One of the most dumbfounding things that I’ve observed about myself and programming is that I may know the program inside and out while writing it, but when I come back to it after a week or two has elapsed I have struggle to remember what is going on. And I don’t even want to begin talking about what it’s like after a month or more!
Of course I know that I should document, document, document so I can avoid spending inordinate amounts of time refreshing my memory about the details of a flow…not to mention that if another administrator comes along they will need to know what I did and why so they can effectively manage the org.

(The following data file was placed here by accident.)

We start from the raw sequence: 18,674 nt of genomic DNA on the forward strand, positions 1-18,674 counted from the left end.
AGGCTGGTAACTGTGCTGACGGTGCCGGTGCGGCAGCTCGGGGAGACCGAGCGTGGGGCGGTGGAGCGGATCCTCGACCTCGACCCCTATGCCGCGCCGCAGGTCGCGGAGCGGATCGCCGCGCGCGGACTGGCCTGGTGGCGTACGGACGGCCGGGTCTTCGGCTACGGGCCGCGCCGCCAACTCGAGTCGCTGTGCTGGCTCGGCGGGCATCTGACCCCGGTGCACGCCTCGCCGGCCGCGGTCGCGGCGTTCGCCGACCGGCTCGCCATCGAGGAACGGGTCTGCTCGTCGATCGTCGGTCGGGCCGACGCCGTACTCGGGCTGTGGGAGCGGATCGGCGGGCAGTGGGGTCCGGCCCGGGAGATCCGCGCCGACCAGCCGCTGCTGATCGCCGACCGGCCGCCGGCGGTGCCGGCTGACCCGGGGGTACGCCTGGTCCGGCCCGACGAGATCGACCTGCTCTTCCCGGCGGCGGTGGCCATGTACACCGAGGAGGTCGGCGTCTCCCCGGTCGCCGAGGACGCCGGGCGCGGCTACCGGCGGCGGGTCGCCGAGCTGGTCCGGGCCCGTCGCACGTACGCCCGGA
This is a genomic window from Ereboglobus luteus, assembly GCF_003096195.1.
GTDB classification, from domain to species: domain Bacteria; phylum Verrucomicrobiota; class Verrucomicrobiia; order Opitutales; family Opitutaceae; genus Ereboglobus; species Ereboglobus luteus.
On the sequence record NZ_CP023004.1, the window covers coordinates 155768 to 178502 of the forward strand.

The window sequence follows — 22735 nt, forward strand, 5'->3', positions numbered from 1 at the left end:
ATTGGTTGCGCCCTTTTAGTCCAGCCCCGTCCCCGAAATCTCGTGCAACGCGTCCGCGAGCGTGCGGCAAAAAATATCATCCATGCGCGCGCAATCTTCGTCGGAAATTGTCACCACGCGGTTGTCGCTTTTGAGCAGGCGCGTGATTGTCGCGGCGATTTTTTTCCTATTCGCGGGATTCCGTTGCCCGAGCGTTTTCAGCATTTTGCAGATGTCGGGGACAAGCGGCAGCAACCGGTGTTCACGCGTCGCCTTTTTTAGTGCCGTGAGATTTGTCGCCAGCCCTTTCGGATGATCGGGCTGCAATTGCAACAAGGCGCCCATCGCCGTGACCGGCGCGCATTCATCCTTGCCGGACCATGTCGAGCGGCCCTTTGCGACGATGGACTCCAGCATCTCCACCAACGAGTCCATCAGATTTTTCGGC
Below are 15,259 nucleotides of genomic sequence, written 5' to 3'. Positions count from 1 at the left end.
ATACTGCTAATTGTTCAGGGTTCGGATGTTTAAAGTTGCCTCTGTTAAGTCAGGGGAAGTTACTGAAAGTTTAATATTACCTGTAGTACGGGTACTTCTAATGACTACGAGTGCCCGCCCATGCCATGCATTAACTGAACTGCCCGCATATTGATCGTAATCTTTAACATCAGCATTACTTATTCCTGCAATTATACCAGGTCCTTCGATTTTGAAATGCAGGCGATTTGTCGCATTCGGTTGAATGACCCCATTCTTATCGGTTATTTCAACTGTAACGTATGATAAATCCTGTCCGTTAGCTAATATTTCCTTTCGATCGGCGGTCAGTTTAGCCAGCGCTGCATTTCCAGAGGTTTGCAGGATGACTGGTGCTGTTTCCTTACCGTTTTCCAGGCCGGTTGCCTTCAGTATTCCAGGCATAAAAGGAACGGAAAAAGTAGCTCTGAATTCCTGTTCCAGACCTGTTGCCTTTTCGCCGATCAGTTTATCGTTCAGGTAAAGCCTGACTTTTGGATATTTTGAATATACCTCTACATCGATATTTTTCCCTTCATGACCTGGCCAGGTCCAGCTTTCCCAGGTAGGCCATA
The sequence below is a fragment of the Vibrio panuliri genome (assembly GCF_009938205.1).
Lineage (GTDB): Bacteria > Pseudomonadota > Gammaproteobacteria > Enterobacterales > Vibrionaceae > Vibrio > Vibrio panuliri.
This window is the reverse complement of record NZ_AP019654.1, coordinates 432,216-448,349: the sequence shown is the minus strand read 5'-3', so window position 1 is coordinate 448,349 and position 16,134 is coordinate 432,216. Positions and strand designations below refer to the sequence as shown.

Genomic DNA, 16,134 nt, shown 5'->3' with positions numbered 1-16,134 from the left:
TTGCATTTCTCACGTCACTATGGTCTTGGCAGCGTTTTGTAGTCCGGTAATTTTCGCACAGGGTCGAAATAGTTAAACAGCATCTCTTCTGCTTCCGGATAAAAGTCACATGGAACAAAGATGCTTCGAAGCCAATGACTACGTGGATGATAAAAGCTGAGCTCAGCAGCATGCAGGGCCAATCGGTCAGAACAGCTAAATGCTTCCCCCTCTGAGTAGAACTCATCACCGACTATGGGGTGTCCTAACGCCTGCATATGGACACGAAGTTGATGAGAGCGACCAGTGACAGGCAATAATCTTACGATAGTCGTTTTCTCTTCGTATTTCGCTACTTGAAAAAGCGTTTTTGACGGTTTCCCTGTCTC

So over time I’m slowly developing efficient documentation practices. I still don’t have it all down pat, but there are a few things I’ve got going on that are working pretty darn good. Here is one of my first tips.
Grouping Flow Elements
Although keeping even small flows organized is a good practice, when you create a large flow it is a must…at least if you ever want to manage it with any efficacy.
A strategy that I have found to be quite useful is to group all the elements that handle a section of the flow logic together. I’ll often end up having several groups of elements, each representing a new section of logic in the flow.
Links to Flow Organization Tips:
- Grouping Flow Elements
- Labeling Flow Areas
- Moving Multiple Elements
- Reducing Number of Long Arrows
- Using Multiple Assignments